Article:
Saudi Arabia-Iraq

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Snapshot

A New York Times article in 2007 stated that a deep rift had emerged between Sunni-majority Saudi and its predominantly Shiite neighbour Iraq since the fall of the Baathist regime in 2003.[1] In fact, relations between the two countries have oscillated between shared strategic interest - Saudi Arabia supported Iraq during its 1980-88 war with Iran - to military confrontation - Saudi Arabia hosted the US-led response to Saddam Hussein's invasion of Kuwait in 1990 and contributed its own troops to the war effort.

In early 2012 Saudi Arabia named its first Ambassador to Iraq in more than two decades, restoring normal diplomatic relations between the two for the first time since the invasion of Kuwait. According to New York Times this could signal Saudi Arabia's desire for a stronger presence in Iraq in order to buttress agains the influence of Iran in the country. Relations had become particularly strained since the 2003 US-led invasion of Iraq, leading to a Shiite-led government which cultivated closer relations with Iran and Iranian-supported political movements inside Iraq.[2]

In response to increasing Saudi interference in internal Iraqi politics, a leaked US diplomatic cable from 2009 revealed that Iraqi Prime Minister Nuri Kamal al-Maliki was so concerned about the meddling that he asked US President Barack Obama to stop the Saudis from intervening. He complained that Saudi's effort to rally the Sunnis were heightening sectarian tensions in the country.[3]

In December 2011, in the aftermath of the Arab Spring and as military troops began to leave Iraq, the UK's Sunday Times reported that Saudi Arabia was anxious about the influence that Iran might have in the formerly occupied country. The notion of a democratic Iraq under majority Shia rule was considered a threat to Wahhabism and the political authority that it grants the Saudi government. Fears that Iraq could regain its oil production quota within the Organisation of Petroleum Exporting Countries (OPEC) had also led to complicated regional dynamics, since further growth of the Iraqi (and Iranian) economies could weaken Saudi influence on regional geopolitics.[4]

OPEC rivalry

Over 2012 press reported rising tensions within OPEC between the Saudis and the Iraqis, a result of disagreements over how much oil to pump and what level to target for global oil prices. Competing ambitions arise because while the Saudis would prefer high oil prices to fund $600 billion in planned social programs, the Iraqis are more focused on boosting production. Energy markets strategist Julius Walker notes that "ultimately there will need to be an agreement between the two as to how to balance these ambitions."[5]

The rising profile of Iraq is testing Saudi Arabia's usual role as "swing producer", the country within the group with enough spare capacity to tap in times of shortage and rich enough to withhold when the market is flooded.[6] An emerging alliance between former foes Iran and Iraq in OPEC could also undermine Saudi Arabia, historically the oil cartel's dominant force.[7]

In January 2010 CNN reported that Iraq's oil reserves and projected oil development could bring the country in line with the world's top oil producers within seven years, Saudi Arabia among them.[8] Baghdad-based oil expert Ruba Husari had stated that Iraq's rise would take "an important balancing act within OPEC to preserve the cohesion within the organisation while at the same time satisfy Iraq's huge needs which are bigger than any other member's", adding that "Iraq's potential return as a major oil producer undoubtedly creates a challenge for Saudi Arabia more than any other member in OPEC."[9]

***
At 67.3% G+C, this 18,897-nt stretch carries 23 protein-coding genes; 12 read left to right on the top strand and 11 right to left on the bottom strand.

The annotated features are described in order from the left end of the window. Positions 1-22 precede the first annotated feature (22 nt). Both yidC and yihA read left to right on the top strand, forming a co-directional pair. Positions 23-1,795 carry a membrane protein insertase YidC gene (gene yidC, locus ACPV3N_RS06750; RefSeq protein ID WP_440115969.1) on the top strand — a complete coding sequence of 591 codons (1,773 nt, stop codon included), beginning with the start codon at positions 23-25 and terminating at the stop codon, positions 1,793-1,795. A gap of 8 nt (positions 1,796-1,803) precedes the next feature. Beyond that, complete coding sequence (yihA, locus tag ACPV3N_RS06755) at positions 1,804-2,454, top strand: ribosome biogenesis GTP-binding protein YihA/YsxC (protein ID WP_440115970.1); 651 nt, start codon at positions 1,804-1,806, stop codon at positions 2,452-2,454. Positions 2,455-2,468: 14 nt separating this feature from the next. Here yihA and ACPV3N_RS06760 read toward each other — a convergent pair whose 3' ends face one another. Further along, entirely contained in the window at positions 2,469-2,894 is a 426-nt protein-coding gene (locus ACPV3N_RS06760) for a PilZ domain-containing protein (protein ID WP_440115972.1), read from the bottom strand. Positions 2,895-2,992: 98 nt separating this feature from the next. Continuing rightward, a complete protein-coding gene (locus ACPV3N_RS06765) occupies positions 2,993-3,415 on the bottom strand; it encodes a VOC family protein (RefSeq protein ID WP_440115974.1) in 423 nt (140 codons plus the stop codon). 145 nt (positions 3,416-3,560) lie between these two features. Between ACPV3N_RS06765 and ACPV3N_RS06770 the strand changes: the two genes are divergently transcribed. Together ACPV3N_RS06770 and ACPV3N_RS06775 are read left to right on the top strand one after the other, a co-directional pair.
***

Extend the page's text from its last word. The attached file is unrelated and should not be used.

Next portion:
Export infrastructure

The Iraq Pipeline through Saudi Arabia (IPSA) was constructed in the 1980s to transport Iraq oil to the Saudi Red Sea port of Mu'ajiz.[10] It ceased to be used during the Iraqi invasion of Kuwait in 1990 and was expropriated by Saudis in June 2001 as compensation for debts owed by Baghdad,[11] claiming that Iraq had not paid transit fees for many years.[12]

However in June 2012 the IPSA pipeline was reopened by Saudi Arabia in a move to offset Iranian threats to close the Straits of Hormuz. This would allow the Saudis to bypass Gulf shipping lanes and transport its crude from Red Sea terminals in case of such a move.[13] The following month Iraqi officials called on Saudi Arabia to reverse a decision banning Iraq from exporting crude through the pipeline. Government spokesman Ali al-Dabbagh said that Riyadh does not have the right to ban Iraqi oil exports through the line according to international law.[14]

References

  1. "Saudis’ Role in Iraq Frustrates U.S. Officials New York Times, 27 June 2007.
  2. "Saudis Pick First Envoy to Baghdad in 20 Years New York Times, 21 February 2012.
  3. "Meddling Neighbors Undercut Iraq Stability New York Times, 5 December 2010.
  4. "US withdrawal from Iraq: The kingdom betrayed" The Sunday Times, 31 July 2011.
  5. "Iraq's Oil Surge Could Threaten the Saudis Bloomberg, 20 December 2012.
  6. "Iraq's Oil Surge Could Threaten the Saudis Bloomberg, 20 December 2012.
  7. "OPEC: Iran-Iraq alliance weakens Saudis UPI, 4 January 2013.
  8. "Iraq oil may rival Saudi Arabia" CNN Money, 12 January 2010.
  9. "Iraq to rival Saudi Arabia in OPEC oil stakes: Analysts The Daily Star Lebanon, 24 December 2009.
  10. "Pipelines bypassing Hormuz open" Financial Times, 15 July 2012.
  11. "Saudi Arabia reopens oil pipeline with Iraq to counter Iran Hormuz threat Al Arabiya News, 29 June 2012.
  12. "Iraq says Saudi Arabia should allow oil exports through east-west pipeline Platts, 19 July 2012.
  13. "Saudi Arabia reopens oil pipeline with Iraq to counter Iran Hormuz threat Al Arabiya News, 29 June 2012.
  14. "Iraq says Saudi Arabia should allow oil exports through east-west pipeline Platts, 19 July 2012.